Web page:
Four defining trends for the future of regulation

Increasing complexity and higher volumes of data have entered the regulation conversation, compelling financial institutions to shift their compliance strategies.

The pace and complexity of regulation that’s built up since the global financial crisis has made it harder than ever for financial firms to manage compliance – from trade reporting mismatches to sprawling and increasingly outdated systems, financial institutions are assessing if there may be a better way to handle regulatory change.

deltaconX’s director of product management, Paul Rennison, walks through some of the key regulatory and compliance developments that the C-suite will need to be prepared for in the coming months.

1. Data standardisation goes global

The wave of financial regulation that came out in the wake of the global financial crisis, such as the Dodd-Frank Act in the US and the European Market Infrastructure Regulation (EMIR) in the EU, has created a mountain of reporting requirements that are expensive to comply with, says Rennison. One of the shortcomings with those rules is a lack of standardisation; trades could be reported by both counterparties in slightly different ways, resulting in significant amounts of reporting data that doesn’t match up, he explains.

As regulators seek to refresh those rules, the International Organization of Securities Commissions (IOSCO) and the Committee on Payments and Market Infrastructure (CPMI) are working together to create a common lexicon for trade reporting to establish greater data harmonisation across jurisdictions. This can improve accuracy but also reduce the expense of having to retain and manage complex data sets that vary depending on where the trade took place. “Standardising this makes it easier for an apple to equal an apple wherever you trade that apple,” says Rennison.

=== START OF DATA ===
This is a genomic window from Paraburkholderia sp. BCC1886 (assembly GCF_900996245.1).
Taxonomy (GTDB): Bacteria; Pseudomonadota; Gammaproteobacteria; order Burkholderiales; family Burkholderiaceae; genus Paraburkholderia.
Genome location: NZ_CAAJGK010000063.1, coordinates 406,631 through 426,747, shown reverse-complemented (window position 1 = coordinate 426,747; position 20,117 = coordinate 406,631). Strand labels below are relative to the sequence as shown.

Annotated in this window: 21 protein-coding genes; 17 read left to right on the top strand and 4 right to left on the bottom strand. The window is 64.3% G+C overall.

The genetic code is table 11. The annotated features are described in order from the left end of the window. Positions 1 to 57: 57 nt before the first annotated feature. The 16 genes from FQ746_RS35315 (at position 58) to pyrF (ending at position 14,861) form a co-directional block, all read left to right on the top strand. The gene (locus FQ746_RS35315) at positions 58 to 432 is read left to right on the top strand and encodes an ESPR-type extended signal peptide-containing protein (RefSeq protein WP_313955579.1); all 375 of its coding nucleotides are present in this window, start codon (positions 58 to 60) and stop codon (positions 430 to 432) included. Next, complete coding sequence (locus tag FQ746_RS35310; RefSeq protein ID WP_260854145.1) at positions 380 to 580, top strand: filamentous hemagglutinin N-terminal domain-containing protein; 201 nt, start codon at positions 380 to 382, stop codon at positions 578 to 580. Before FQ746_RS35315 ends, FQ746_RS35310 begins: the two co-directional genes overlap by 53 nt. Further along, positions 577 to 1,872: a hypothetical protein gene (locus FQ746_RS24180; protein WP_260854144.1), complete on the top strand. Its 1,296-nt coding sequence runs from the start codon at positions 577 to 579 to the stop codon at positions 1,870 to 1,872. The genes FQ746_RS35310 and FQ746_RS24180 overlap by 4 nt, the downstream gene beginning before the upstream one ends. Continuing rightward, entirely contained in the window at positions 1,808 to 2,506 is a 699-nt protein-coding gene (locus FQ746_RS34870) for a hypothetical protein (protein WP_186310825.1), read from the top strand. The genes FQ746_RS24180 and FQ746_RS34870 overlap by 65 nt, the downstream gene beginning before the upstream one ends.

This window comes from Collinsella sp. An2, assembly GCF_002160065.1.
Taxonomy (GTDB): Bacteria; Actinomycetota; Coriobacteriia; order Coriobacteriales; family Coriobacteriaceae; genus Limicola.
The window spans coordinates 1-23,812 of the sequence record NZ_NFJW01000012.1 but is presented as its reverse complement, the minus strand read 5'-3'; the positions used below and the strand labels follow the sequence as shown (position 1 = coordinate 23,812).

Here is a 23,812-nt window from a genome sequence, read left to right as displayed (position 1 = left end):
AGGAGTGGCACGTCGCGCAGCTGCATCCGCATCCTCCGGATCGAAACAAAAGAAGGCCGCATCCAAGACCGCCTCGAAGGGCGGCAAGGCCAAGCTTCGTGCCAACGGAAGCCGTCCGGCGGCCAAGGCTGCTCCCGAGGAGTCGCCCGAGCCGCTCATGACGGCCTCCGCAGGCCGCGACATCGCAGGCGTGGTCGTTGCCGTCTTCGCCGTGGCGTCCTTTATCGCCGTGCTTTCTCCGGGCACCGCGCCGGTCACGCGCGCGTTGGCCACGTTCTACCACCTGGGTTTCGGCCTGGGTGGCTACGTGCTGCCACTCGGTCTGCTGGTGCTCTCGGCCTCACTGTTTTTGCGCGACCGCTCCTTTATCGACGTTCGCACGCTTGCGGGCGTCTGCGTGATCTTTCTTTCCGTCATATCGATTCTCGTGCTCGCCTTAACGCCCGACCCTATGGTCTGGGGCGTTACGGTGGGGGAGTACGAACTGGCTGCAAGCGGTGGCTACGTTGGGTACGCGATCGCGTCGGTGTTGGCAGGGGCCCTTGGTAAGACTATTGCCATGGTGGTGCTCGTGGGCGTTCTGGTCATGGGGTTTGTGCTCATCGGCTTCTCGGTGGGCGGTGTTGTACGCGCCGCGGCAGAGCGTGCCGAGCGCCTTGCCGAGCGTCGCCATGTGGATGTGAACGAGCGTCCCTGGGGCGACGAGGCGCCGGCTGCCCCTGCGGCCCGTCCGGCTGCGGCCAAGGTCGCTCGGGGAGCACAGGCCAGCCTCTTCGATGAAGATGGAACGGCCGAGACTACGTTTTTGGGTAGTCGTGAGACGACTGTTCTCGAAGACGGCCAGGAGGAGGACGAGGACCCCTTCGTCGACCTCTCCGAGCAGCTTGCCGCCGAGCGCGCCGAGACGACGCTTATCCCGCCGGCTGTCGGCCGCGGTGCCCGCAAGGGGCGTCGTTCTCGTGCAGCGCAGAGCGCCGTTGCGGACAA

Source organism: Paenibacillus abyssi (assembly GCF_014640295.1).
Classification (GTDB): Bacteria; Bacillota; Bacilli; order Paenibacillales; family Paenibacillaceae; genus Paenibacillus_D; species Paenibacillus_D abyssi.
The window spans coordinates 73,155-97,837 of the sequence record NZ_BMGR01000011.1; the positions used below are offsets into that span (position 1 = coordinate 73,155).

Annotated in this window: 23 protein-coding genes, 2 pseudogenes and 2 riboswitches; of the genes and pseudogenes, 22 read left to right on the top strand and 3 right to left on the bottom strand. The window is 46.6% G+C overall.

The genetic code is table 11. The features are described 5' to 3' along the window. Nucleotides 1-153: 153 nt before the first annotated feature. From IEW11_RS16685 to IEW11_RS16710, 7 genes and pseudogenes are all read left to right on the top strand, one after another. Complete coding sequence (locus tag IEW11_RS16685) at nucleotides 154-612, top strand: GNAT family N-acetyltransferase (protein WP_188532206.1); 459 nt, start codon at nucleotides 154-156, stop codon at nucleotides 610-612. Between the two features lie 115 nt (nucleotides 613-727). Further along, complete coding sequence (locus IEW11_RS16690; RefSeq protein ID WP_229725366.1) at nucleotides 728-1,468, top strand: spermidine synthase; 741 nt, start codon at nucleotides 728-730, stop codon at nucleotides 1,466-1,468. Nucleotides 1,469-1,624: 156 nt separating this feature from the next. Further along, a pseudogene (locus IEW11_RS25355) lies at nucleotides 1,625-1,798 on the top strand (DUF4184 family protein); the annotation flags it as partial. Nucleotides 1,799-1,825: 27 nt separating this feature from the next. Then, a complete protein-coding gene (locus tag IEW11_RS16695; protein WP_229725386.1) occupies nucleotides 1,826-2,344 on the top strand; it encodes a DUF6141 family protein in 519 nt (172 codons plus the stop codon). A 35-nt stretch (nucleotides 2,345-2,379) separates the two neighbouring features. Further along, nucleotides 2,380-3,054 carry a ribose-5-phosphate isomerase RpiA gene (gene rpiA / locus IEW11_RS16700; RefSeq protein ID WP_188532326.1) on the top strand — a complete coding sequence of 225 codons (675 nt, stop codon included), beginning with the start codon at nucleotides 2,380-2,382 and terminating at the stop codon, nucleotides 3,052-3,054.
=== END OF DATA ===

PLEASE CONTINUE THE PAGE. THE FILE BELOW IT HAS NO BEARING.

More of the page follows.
2. The growth of grey IT’

Organisations have fewer resources at their disposal after many people left the industry during the pandemic, while the pace of regulatory change remains relentless, says Rennison. “It’s never a single project within a firm; it’s a programme of work,” he says. “It’s like painting the Forth Bridge – you get to the end and look back, and you have to go and start again.”

This ongoing monitoring and managing of rule changes is expensive. Systems that were robust when post-financial-crisis regulations were first implemented are growing outdated. “It is hard to get continuing reinvestment, you get stuff bolted on to keep it going, so you get the growth of grey IT which becomes even more expensive to maintain as it starts to die,” says Rennison. Organisations need to start reassessing their approach to technology and how to manage compliance where change is constant, and costs continue to surge.

3. Outsourcing strategies for uncertain times

The cost of managing in-house compliance systems is prompting many organisations to consider outsourcing strategies, especially where the benefits of the cloud can be realised. In the past, data was retained in-house because it was deemed to be commercially sensitive information and too high risk to go beyond the organisation’s firewall, says Rennison. Over the past 10 years, that view has shifted as organisations recognise the potential savings – particularly as datasets get bigger and more costly to manage in-house, he says.

By moving to the cloud, systems can be lighter, more agile and more elastic, making it easier to scale in tandem with the growth in data volumes. “If I can get someone else to operate the services for me, then I can take that finite, scarce internal resource and reallocate it somewhere else,” Rennison says. “You’re taking away a lot of the water-carrying functions – the repeat operation processes – so your compliance team can do higher-value work with the data collected.”

4. Driving proactive compliance with AI

Regulators are already adopting AI to support their analysis of reporting data, helping them look for patterns or behavioural changes at both a market level and also at an individual entity level, says Rennison.

The end goal for using AI in this way is the hope that it can help regulators spot incidents like the collapse of Lehman Brothers or Silicon Valley Bank before they happen. “That can enable regulators to start providing warnings rather than just being reactive,” he says. AI is also giving regulators more confidence to analyse larger data sets, with financial institutions expected to supply even more detailed reporting information to support that deeper analysis. AI will also help compliance teams better analyse trading data to bolster efficiency and develop a complete understanding of their risk exposures.

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